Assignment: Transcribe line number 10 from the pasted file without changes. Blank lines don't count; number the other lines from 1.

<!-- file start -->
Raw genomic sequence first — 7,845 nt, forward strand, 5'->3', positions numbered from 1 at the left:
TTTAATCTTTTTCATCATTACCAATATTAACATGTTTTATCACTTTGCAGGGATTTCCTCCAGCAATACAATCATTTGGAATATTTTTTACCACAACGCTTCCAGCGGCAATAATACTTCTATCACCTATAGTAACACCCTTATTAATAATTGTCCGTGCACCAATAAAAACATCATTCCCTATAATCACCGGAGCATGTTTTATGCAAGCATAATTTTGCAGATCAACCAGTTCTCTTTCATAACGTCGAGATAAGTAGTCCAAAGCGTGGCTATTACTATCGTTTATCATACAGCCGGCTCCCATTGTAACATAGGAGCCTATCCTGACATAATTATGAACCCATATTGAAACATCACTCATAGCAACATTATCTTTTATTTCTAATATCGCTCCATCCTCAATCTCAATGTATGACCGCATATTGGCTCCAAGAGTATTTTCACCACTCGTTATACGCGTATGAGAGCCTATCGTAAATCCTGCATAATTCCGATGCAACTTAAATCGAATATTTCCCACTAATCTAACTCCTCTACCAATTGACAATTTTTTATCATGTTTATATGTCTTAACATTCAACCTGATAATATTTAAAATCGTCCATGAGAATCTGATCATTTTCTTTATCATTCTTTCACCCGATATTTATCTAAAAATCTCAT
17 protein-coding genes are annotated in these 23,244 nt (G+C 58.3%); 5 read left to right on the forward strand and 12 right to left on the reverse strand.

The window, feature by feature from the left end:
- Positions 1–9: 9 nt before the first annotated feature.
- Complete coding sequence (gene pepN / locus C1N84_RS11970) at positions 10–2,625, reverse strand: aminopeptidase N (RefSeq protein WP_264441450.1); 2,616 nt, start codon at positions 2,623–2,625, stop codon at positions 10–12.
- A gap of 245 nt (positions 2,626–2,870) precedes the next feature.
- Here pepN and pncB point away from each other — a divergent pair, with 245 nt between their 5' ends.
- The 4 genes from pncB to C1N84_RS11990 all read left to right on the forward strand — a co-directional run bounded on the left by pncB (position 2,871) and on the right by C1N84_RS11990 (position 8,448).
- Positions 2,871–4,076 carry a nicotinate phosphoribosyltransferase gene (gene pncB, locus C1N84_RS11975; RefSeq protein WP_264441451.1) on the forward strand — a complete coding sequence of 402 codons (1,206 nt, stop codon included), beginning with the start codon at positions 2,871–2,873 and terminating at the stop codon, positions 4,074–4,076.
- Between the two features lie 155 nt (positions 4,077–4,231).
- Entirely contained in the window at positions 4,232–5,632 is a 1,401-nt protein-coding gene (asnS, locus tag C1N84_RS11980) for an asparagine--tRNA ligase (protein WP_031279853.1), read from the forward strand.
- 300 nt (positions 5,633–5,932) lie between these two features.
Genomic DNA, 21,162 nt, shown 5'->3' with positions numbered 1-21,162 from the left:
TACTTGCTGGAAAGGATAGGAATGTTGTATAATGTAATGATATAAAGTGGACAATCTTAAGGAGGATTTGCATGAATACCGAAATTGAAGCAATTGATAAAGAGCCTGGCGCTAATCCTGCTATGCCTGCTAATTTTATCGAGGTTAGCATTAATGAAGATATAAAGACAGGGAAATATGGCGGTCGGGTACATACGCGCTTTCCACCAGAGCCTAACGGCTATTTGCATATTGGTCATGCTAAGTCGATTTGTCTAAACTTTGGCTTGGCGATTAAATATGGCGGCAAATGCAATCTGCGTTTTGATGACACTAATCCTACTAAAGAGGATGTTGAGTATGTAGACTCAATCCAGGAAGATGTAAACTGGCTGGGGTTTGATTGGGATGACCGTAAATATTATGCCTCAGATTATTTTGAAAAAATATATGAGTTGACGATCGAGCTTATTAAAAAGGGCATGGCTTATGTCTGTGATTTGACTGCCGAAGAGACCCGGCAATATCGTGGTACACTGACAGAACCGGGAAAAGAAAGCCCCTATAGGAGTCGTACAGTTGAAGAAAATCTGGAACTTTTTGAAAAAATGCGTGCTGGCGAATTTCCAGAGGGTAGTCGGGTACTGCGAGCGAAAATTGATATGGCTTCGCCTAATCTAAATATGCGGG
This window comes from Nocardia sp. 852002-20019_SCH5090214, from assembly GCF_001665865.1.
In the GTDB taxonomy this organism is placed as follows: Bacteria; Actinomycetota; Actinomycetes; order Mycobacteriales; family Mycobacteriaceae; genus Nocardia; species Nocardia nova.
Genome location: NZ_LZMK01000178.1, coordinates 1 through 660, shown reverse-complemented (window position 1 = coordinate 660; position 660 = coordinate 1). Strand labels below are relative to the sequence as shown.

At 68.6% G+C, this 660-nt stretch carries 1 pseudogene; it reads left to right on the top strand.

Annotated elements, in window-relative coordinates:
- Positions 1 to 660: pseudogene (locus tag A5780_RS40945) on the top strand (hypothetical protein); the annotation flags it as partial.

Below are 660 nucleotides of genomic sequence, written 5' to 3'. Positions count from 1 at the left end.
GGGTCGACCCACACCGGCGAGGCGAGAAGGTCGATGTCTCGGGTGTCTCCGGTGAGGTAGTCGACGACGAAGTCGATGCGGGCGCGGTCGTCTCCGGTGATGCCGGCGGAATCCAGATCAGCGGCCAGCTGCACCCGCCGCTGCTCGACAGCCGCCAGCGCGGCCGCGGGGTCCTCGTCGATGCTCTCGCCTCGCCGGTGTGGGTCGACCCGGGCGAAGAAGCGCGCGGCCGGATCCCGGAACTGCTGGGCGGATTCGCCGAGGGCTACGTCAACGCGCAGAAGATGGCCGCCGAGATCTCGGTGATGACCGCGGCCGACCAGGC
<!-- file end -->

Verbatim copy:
- Positions 2,871–4,076 carry a nicotinate phosphoribosyltransferase gene (gene pncB, locus C1N84_RS11975; RefSeq protein WP_264441451.1) on the forward strand — a complete coding sequence of 402 codons (1,206 nt, stop codon included), beginning with the start codon at positions 2,871–2,873 and terminating at the stop codon, positions 4,074–4,076.